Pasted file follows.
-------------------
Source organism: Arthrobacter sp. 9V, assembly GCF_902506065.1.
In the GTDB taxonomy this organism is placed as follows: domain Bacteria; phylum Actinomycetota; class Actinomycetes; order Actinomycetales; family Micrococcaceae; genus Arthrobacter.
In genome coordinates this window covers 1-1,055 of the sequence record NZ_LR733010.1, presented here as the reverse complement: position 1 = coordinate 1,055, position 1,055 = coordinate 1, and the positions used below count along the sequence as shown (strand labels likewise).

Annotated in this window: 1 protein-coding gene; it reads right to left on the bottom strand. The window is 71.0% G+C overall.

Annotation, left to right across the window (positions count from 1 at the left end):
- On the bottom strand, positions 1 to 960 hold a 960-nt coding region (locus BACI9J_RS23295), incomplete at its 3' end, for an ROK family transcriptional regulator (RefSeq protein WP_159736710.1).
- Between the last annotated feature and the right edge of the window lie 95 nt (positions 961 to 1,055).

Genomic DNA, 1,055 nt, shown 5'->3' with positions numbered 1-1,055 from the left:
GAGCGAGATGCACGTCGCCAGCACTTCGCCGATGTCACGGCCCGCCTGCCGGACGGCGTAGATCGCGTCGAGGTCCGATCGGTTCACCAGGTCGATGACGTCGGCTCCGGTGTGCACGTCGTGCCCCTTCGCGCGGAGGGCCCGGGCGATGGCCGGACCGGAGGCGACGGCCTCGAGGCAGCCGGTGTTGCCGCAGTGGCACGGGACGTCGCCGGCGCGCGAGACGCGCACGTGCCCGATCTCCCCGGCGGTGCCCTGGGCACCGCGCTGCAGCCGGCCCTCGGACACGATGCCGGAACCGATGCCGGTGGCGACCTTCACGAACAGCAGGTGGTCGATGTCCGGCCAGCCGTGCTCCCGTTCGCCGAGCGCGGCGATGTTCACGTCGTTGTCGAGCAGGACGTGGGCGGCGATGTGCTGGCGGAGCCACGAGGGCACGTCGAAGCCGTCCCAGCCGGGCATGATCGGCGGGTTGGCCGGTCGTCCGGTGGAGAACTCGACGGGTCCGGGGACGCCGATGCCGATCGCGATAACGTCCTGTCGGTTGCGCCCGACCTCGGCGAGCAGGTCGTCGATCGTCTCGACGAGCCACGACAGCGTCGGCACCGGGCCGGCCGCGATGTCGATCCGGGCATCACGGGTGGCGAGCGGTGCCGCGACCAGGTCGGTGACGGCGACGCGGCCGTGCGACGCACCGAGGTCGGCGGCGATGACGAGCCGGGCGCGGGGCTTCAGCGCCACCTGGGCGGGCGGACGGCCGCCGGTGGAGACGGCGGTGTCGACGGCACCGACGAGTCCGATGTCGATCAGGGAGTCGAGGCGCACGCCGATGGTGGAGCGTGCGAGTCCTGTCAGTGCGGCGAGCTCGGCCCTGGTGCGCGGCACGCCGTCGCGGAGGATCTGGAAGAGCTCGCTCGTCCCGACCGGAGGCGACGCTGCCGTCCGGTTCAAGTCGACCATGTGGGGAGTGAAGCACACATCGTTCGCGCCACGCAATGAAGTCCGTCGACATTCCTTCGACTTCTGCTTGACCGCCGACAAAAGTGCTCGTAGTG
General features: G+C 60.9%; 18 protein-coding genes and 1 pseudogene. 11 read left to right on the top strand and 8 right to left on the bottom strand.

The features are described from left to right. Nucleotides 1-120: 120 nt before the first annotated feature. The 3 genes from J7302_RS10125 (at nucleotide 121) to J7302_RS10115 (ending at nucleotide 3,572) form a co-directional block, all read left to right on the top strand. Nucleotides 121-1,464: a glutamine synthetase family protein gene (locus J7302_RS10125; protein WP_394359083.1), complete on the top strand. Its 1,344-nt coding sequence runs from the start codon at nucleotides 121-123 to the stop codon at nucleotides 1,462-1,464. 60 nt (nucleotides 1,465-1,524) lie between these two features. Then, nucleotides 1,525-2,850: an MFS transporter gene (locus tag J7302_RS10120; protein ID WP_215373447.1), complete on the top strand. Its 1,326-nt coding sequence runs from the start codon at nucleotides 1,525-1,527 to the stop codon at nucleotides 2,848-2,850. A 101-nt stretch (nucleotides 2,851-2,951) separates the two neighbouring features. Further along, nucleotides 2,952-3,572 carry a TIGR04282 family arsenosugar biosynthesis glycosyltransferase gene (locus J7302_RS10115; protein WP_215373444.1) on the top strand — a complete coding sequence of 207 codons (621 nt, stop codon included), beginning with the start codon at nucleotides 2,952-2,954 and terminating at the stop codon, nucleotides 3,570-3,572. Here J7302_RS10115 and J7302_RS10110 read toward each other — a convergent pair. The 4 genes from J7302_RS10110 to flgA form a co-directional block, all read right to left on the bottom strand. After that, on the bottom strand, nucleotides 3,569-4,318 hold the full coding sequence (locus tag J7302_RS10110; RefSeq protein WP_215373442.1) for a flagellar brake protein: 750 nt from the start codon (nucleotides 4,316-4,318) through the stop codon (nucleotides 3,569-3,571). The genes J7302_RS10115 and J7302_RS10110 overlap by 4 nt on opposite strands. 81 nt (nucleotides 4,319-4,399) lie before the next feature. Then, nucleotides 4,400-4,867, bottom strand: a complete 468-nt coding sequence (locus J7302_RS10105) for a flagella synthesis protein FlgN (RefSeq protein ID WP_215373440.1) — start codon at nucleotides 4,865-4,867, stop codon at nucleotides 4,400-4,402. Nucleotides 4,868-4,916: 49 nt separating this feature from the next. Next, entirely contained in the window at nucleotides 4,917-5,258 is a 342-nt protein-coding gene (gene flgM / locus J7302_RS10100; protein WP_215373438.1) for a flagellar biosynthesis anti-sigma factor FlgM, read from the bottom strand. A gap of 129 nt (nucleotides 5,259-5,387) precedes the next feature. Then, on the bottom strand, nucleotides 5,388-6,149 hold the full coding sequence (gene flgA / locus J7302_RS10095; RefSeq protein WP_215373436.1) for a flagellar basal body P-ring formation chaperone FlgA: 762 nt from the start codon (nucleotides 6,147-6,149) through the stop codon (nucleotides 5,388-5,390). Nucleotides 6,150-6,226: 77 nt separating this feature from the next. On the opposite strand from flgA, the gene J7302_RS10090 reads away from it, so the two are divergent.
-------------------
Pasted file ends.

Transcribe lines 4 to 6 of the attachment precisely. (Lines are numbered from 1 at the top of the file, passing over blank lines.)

Annotated in this window: 1 protein-coding gene; it reads right to left on the bottom strand. The window is 71.0% G+C overall.

Annotation, left to right across the window (positions count from 1 at the left end):
- On the bottom strand, positions 1 to 960 hold a 960-nt coding region (locus BACI9J_RS23295), incomplete at its 3' end, for an ROK family transcriptional regulator (RefSeq protein WP_159736710.1).